Facet Joint Injections
Facet Joint Injections
Information for Patients
The bones in the spine are linked together by small joints called facet joints. Like other joints, these are prone to wear and can become inflamed and painful. Inflamed facet joints can cause back and leg pain.
By injecting an anaesthetic and steroid solution into and around the inflamed joints, it is often possible to reduce facet joint pain for several months.
What will happen to me before the procedure?
When you arrive for your facet joint injections you will be shown into to a changing room and change into a theatre
gown. Your blood pressure will be taken by a nurse, in day surgery.
What will happen to me during my procedure?
A nurse will take you from the day surgery unit into the theatre where the procedure will be done.
Once in theatre, the procedure will be explained to you and you will be given the opportunity to ask any questions.
You will then be asked to sign a consent form.
You will be asked to lie on your stomach.
An x-ray machine is used to help locate the joints where the pain is coming from.
The doctor/practitioner will feel around your back and locate the correct areas to inject and sometimes mark them.
Following this they will inject the skin with a local anaesthetic before inserting the needle into the facet joint.
Once the areas have been identified, a small amount of steroid and local anaesthetic solution will be injected into
each facet joint. The injections may cause some discomfort but this will settle quickly.
Does the steroid have any side-effects?
The steroid injection is designed to stay around the joint and should have very little effect on the rest of your body.
However, people who have diabetes may find their symptoms become worse for a few days. Some women may experience facial flushing lasting a few days, and menstruation (periods) can become heavier or irregular for a month or two.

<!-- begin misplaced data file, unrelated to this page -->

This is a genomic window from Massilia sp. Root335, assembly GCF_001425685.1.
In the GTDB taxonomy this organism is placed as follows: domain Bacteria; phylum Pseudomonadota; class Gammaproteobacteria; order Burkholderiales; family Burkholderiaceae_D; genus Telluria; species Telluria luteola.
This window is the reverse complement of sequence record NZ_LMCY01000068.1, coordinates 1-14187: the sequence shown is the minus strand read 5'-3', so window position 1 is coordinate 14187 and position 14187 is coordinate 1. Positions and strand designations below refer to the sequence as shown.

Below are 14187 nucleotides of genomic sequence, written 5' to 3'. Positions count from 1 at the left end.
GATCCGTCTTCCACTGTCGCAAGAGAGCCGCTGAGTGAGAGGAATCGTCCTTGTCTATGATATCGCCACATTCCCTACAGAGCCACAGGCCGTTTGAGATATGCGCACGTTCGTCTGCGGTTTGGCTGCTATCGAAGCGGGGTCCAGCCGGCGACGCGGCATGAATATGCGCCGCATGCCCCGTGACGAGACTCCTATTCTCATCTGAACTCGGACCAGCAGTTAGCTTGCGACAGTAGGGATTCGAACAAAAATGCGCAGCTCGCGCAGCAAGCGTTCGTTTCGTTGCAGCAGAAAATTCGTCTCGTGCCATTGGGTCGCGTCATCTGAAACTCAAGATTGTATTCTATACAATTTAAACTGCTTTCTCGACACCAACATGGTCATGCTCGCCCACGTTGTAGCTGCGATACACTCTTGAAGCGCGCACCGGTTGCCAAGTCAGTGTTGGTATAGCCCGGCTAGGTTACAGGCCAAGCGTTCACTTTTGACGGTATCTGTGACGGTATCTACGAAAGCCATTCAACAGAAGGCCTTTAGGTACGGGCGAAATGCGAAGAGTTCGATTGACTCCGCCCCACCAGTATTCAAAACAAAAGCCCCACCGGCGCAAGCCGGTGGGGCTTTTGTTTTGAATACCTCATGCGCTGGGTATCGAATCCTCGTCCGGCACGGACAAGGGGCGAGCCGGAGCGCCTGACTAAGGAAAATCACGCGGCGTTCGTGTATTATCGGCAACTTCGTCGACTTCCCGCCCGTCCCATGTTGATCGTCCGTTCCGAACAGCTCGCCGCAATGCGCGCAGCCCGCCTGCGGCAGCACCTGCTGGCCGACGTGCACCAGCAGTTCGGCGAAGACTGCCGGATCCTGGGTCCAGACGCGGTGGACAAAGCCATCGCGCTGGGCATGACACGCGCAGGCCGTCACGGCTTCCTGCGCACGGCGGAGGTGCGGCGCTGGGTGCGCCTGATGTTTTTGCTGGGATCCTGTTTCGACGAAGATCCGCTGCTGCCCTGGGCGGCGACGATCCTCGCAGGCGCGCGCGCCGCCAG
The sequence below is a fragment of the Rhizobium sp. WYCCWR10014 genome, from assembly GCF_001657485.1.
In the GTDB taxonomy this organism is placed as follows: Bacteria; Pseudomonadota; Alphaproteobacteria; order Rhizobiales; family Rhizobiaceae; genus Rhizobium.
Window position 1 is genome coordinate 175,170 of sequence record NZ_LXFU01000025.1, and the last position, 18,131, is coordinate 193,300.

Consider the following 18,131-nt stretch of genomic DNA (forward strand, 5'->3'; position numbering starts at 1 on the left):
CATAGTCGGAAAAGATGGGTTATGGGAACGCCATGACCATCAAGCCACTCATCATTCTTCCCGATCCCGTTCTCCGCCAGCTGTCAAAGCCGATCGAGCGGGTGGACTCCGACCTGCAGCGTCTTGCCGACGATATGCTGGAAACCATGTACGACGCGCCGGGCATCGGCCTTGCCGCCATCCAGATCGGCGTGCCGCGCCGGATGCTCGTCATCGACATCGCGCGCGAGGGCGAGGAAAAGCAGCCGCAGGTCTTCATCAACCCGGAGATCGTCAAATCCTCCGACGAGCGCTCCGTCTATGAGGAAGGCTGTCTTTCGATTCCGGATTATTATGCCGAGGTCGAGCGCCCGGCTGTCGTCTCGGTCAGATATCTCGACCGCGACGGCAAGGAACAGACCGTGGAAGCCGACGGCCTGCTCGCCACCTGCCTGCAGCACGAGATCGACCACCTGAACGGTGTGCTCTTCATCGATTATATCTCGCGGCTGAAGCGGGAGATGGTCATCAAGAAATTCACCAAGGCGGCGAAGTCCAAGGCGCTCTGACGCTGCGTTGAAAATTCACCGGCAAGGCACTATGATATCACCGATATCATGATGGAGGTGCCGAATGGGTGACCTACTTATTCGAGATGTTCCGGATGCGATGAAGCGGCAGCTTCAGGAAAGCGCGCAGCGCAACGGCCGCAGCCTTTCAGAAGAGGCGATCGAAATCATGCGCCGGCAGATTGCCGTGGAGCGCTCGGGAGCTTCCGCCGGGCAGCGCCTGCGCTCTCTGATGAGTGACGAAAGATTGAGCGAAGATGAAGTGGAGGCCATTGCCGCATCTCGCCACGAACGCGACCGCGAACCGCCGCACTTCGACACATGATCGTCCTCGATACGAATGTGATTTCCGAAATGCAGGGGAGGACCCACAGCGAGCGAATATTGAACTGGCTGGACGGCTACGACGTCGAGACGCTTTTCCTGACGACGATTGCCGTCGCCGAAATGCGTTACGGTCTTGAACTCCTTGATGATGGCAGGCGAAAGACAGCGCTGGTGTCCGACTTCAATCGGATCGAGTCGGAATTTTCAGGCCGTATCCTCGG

However, this is rare.
You should not have this procedure using x-rays if you are pregnant, due to radiation.
Very occasionally the anaesthetic leaks onto one of the nerves, causing numbness in the legs. This normally wears off after an hour. You may need to stay in the hospital until this resolves.
Summary of possible side effects:
Temporary increase in the pain during the injection or for 24-48 hours afterwards
Diabetics may notice that their blood sugar is raised for a week or so after the procedure
Women may notice menstrual irregularities
Facial flushing about 48hrs after the procedure
These are normally mild and transient. If you become feverish or feel generally unwell, please contact your GP.
Will the pain go away?
Once the local anaesthetic has worn off, your pain may return. The steroid can take up to three to four weeks to have its full effect.
Some people find that they feel a bit bruised after the procedure. This is normal and can be helped by normal pain medication.
It is not advisable to drive home after the procedure and we would ask that a friend or relative would drive you home. Please do not drive for at least 24 hours after your injection.
Following your facet joint injections you should go home and be relatively rested for the next 24 hours. You should take any regular medication you have, and you can take painkillers if necessary. After this time, you can resume normal activity.
Will I be followed up?
You may be followed up with a further clinic appointment, or by telephone. Or alternatively, we may ask you to get in touch with us if the injections do not give sufficient improvement. This will be explained to you at the appointment.
If you have any queries you can contact the MSK secretaries on 01305 762631.
Please download our Facet Joint Injection information sheet to print off here.